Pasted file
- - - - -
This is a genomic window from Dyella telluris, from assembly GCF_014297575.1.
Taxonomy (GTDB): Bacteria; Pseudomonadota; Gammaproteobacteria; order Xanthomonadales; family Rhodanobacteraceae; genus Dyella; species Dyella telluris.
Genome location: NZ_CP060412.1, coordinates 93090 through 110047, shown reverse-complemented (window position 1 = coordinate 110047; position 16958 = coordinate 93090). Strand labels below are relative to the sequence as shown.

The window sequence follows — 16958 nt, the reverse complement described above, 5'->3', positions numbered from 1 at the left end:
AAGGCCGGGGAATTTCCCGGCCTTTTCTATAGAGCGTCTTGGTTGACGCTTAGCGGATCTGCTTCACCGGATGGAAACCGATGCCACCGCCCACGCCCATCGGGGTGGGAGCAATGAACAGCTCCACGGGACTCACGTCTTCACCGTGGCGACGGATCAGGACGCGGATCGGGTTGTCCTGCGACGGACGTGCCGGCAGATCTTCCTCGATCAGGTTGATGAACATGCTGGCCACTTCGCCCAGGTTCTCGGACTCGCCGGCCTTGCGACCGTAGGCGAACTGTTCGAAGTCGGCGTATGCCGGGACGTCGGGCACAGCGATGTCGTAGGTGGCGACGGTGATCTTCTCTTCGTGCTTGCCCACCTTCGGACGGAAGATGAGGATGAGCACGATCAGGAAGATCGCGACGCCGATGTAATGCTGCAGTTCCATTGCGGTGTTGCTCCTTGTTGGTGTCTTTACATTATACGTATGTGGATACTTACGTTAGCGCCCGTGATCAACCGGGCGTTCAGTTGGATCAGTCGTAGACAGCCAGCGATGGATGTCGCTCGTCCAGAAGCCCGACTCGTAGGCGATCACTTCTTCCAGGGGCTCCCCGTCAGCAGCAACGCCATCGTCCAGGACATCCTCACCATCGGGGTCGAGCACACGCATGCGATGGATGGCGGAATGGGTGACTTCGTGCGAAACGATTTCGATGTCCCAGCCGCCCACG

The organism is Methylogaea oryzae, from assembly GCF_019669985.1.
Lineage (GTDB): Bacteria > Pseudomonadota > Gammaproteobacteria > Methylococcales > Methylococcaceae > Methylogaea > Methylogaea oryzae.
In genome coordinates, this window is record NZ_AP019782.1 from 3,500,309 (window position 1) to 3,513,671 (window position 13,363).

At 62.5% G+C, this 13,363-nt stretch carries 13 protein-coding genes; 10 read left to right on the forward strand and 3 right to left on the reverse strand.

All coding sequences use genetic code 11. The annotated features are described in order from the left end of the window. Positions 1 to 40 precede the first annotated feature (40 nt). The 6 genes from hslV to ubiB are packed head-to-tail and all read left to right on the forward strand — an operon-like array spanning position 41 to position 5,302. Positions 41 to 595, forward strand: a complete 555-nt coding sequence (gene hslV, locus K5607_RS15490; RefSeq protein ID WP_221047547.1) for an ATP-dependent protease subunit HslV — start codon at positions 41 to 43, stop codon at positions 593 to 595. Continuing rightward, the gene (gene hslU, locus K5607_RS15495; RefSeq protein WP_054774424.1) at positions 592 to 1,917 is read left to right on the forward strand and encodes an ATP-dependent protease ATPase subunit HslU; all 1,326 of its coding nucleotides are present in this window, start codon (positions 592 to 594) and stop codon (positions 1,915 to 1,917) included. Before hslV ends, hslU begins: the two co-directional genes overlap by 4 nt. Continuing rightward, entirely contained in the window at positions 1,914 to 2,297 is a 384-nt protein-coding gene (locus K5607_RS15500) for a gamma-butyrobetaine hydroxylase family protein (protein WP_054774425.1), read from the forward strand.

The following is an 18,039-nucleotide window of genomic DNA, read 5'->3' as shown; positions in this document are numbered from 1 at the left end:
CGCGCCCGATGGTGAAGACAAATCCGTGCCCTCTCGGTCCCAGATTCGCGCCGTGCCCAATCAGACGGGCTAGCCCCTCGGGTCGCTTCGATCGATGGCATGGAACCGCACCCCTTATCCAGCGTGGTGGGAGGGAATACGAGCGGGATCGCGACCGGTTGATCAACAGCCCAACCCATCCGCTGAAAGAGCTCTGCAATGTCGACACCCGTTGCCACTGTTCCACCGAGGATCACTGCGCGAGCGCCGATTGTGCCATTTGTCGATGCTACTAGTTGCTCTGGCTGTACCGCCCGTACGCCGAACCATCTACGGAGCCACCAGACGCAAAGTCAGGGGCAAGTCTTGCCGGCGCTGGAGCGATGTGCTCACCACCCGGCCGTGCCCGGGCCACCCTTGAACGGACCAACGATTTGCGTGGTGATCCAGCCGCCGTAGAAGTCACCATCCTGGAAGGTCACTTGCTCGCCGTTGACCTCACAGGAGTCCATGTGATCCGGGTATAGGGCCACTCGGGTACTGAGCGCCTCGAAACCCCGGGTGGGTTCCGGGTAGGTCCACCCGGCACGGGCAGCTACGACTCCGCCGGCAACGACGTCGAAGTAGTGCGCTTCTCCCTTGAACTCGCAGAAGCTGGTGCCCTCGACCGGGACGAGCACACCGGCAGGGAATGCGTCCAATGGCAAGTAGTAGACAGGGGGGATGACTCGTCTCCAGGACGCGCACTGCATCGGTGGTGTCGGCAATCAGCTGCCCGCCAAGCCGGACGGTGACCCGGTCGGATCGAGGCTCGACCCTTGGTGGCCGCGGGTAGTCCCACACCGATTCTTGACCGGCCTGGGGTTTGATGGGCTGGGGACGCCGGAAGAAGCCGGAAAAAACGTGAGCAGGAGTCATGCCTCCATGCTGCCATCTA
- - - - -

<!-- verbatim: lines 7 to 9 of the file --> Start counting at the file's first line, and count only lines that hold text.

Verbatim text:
Lineage (GTDB): Bacteria > Pseudomonadota > Gammaproteobacteria > Methylococcales > Methylococcaceae > Methylogaea > Methylogaea oryzae.
In genome coordinates, this window is record NZ_AP019782.1 from 3,500,309 (window position 1) to 3,513,671 (window position 13,363).

At 62.5% G+C, this 13,363-nt stretch carries 13 protein-coding genes; 10 read left to right on the forward strand and 3 right to left on the reverse strand.